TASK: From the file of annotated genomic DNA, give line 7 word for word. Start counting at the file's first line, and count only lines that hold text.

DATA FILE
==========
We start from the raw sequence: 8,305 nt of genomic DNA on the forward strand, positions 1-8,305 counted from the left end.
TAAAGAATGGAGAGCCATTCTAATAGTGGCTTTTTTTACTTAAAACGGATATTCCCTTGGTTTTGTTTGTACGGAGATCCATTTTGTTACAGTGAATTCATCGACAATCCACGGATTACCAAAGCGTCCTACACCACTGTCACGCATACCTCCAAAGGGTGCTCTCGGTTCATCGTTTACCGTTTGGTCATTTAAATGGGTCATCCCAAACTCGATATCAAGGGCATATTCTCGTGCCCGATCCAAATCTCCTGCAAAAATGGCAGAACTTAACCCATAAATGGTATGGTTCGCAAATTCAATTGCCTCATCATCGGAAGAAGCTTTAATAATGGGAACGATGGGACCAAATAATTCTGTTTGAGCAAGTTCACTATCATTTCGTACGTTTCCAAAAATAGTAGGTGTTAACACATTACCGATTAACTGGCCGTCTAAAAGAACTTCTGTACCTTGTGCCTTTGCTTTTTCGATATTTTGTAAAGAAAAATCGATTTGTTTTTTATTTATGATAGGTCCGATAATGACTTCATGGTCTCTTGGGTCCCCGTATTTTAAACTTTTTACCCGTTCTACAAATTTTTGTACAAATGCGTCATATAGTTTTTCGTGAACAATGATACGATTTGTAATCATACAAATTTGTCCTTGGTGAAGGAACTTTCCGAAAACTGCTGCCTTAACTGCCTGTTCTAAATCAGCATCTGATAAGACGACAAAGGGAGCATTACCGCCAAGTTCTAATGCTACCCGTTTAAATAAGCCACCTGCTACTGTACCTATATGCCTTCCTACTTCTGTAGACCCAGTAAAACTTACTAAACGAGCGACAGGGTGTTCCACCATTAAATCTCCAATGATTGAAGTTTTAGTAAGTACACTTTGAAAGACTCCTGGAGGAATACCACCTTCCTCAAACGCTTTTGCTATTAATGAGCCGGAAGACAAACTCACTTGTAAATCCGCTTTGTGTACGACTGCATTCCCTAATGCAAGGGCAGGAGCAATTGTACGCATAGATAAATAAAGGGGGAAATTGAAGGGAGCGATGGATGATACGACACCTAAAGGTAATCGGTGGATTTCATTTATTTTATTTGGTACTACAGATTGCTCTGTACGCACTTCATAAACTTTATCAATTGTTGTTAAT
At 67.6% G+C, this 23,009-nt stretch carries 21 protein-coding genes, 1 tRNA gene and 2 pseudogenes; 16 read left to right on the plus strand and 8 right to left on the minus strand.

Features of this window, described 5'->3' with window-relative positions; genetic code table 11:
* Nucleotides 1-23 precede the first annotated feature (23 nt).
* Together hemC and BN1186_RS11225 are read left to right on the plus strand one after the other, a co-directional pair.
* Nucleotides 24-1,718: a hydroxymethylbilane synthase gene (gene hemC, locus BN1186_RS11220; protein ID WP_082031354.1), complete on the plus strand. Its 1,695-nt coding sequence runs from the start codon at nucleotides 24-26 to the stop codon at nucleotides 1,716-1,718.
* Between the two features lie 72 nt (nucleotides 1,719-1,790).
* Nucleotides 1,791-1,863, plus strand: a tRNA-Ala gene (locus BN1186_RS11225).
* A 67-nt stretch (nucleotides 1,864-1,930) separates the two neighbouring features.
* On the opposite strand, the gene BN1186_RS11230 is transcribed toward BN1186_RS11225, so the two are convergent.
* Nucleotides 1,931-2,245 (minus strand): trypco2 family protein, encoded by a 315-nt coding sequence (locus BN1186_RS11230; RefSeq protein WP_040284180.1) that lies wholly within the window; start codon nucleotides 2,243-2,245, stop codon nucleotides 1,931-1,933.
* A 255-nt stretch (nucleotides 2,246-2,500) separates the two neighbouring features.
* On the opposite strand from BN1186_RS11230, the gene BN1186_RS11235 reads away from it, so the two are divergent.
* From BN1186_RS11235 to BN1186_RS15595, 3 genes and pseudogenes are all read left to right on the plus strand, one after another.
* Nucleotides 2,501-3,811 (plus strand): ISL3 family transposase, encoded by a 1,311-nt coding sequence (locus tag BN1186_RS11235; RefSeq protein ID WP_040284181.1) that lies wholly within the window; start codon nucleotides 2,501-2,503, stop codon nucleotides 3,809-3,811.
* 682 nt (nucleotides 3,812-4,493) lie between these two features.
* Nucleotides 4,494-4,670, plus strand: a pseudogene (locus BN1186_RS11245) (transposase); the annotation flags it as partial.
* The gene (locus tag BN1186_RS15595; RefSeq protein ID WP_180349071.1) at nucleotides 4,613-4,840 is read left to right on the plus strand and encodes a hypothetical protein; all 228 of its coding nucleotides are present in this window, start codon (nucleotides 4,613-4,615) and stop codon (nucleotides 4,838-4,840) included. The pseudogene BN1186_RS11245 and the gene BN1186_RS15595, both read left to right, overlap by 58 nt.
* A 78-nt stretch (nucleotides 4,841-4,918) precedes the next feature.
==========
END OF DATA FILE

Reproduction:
* Nucleotides 24-1,718: a hydroxymethylbilane synthase gene (gene hemC, locus BN1186_RS11220; protein ID WP_082031354.1), complete on the plus strand. Its 1,695-nt coding sequence runs from the start codon at nucleotides 24-26 to the stop codon at nucleotides 1,716-1,718.